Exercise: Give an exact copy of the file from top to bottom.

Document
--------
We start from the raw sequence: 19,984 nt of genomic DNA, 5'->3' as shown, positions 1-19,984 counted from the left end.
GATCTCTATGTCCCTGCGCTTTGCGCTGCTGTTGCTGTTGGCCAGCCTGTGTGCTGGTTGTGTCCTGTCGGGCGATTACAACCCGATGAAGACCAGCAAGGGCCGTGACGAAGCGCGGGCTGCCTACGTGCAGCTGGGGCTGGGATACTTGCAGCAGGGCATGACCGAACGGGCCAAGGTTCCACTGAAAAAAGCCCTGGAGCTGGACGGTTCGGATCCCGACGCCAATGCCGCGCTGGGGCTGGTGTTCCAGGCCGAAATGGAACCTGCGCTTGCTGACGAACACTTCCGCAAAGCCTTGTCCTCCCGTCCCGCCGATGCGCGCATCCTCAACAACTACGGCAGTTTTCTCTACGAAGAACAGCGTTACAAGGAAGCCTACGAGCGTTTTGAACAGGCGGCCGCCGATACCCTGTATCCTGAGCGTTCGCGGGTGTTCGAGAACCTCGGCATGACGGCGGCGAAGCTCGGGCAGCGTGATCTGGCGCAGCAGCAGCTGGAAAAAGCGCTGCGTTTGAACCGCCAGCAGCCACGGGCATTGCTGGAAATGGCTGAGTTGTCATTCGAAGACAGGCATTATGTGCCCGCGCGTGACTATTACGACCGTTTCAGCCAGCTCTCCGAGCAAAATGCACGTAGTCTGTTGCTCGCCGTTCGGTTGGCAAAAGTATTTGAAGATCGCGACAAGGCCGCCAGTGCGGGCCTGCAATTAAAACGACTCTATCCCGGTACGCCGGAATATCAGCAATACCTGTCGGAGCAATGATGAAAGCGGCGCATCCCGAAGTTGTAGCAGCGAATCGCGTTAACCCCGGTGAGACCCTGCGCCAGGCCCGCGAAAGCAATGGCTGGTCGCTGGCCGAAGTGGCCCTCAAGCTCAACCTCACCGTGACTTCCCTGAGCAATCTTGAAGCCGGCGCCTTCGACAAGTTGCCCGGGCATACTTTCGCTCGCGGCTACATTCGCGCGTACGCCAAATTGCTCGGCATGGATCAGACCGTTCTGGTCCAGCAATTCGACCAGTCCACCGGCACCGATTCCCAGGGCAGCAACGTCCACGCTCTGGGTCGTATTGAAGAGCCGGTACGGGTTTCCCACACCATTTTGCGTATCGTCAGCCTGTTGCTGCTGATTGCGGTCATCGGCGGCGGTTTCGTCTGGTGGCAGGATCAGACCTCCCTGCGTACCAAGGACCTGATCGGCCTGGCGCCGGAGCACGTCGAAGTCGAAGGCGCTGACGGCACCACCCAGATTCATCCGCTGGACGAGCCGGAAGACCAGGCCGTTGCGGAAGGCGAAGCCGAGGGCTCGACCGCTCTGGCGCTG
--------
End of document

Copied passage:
We start from the raw sequence: 19,984 nt of genomic DNA, 5'->3' as shown, positions 1-19,984 counted from the left end.
GATCTCTATGTCCCTGCGCTTTGCGCTGCTGTTGCTGTTGGCCAGCCTGTGTGCTGGTTGTGTCCTGTCGGGCGATTACAACCCGATGAAGACCAGCAAGGGCCGTGACGAAGCGCGGGCTGCCTACGTGCAGCTGGGGCTGGGATACTTGCAGCAGGGCATGACCGAACGGGCCAAGGTTCCACTGAAAAAAGCCCTGGAGCTGGACGGTTCGGATCCCGACGCCAATGCCGCGCTGGGGCTGGTGTTCCAGGCCGAAATGGAACCTGCGCTTGCTGACGAACACTTCCGCAAAGCCTTGTCCTCCCGTCCCGCCGATGCGCGCATCCTCAACAACTACGGCAGTTTTCTCTACGAAGAACAGCGTTACAAGGAAGCCTACGAGCGTTTTGAACAGGCGGCCGCCGATACCCTGTATCCTGAGCGTTCGCGGGTGTTCGAGAACCTCGGCATGACGGCGGCGAAGCTCGGGCAGCGTGATCTGGCGCAGCAGCAGCTGGAAAAAGCGCTGCGTTTGAACCGCCAGCAGCCACGGGCATTGCTGGAAATGGCTGAGTTGTCATTCGAAGACAGGCATTATGTGCCCGCGCGTGACTATTACGACCGTTTCAGCCAGCTCTCCGAGCAAAATGCACGTAGTCTGTTGCTCGCCGTTCGGTTGGCAAAAGTATTTGAAGATCGCGACAAGGCCGCCAGTGCGGGCCTGCAATTAAAACGACTCTATCCCGGTACGCCGGAATATCAGCAATACCTGTCGGAGCAATGATGAAAGCGGCGCATCCCGAAGTTGTAGCAGCGAATCGCGTTAACCCCGGTGAGACCCTGCGCCAGGCCCGCGAAAGCAATGGCTGGTCGCTGGCCGAAGTGGCCCTCAAGCTCAACCTCACCGTGACTTCCCTGAGCAATCTTGAAGCCGGCGCCTTCGACAAGTTGCCCGGGCATACTTTCGCTCGCGGCTACATTCGCGCGTACGCCAAATTGCTCGGCATGGATCAGACCGTTCTGGTCCAGCAATTCGACCAGTCCACCGGCACCGATTCCCAGGGCAGCAACGTCCACGCTCTGGGTCGTATTGAAGAGCCGGTACGGGTTTCCCACACCATTTTGCGTATCGTCAGCCTGTTGCTGCTGATTGCGGTCATCGGCGGCGGTTTCGTCTGGTGGCAGGATCAGACCTCCCTGCGTACCAAGGACCTGATCGGCCTGGCGCCGGAGCACGTCGAAGTCGAAGGCGCTGACGGCACCACCCAGATTCATCCGCTGGACGAGCCGGAAGACCAGGCCGTTGCGGAAGGCGAAGCCGAGGGCTCGACCGCTCTGGCGCTG